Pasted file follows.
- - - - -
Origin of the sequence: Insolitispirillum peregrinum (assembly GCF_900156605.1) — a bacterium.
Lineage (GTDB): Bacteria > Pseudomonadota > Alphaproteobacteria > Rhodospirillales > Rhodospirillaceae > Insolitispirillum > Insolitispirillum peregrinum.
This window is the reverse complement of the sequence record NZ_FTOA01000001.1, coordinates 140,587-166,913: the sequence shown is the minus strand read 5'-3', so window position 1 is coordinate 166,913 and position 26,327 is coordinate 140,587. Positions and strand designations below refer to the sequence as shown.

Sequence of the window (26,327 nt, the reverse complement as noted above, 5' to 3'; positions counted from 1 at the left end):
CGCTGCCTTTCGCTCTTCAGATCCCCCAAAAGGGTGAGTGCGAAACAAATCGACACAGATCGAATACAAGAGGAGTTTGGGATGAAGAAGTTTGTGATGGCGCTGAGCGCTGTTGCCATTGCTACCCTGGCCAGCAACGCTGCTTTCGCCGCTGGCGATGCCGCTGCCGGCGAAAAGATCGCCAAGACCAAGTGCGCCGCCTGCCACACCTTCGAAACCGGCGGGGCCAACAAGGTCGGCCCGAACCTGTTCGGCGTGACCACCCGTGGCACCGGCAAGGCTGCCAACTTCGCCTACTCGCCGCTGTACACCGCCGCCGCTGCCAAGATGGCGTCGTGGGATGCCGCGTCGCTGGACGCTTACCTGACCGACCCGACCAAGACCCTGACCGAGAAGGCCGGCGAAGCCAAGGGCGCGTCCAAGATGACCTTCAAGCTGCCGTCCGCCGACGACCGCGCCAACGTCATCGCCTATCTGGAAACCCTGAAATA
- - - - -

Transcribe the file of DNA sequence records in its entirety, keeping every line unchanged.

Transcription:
Origin of the sequence: Insolitispirillum peregrinum (assembly GCF_900156605.1) — a bacterium.
Lineage (GTDB): Bacteria > Pseudomonadota > Alphaproteobacteria > Rhodospirillales > Rhodospirillaceae > Insolitispirillum > Insolitispirillum peregrinum.
This window is the reverse complement of the sequence record NZ_FTOA01000001.1, coordinates 140,587-166,913: the sequence shown is the minus strand read 5'-3', so window position 1 is coordinate 166,913 and position 26,327 is coordinate 140,587. Positions and strand designations below refer to the sequence as shown.

Sequence of the window (26,327 nt, the reverse complement as noted above, 5' to 3'; positions counted from 1 at the left end):
CGCTGCCTTTCGCTCTTCAGATCCCCCAAAAGGGTGAGTGCGAAACAAATCGACACAGATCGAATACAAGAGGAGTTTGGGATGAAGAAGTTTGTGATGGCGCTGAGCGCTGTTGCCATTGCTACCCTGGCCAGCAACGCTGCTTTCGCCGCTGGCGATGCCGCTGCCGGCGAAAAGATCGCCAAGACCAAGTGCGCCGCCTGCCACACCTTCGAAACCGGCGGGGCCAACAAGGTCGGCCCGAACCTGTTCGGCGTGACCACCCGTGGCACCGGCAAGGCTGCCAACTTCGCCTACTCGCCGCTGTACACCGCCGCCGCTGCCAAGATGGCGTCGTGGGATGCCGCGTCGCTGGACGCTTACCTGACCGACCCGACCAAGACCCTGACCGAGAAGGCCGGCGAAGCCAAGGGCGCGTCCAAGATGACCTTCAAGCTGCCGTCCGCCGACGACCGCGCCAACGTCATCGCCTATCTGGAAACCCTGAAATA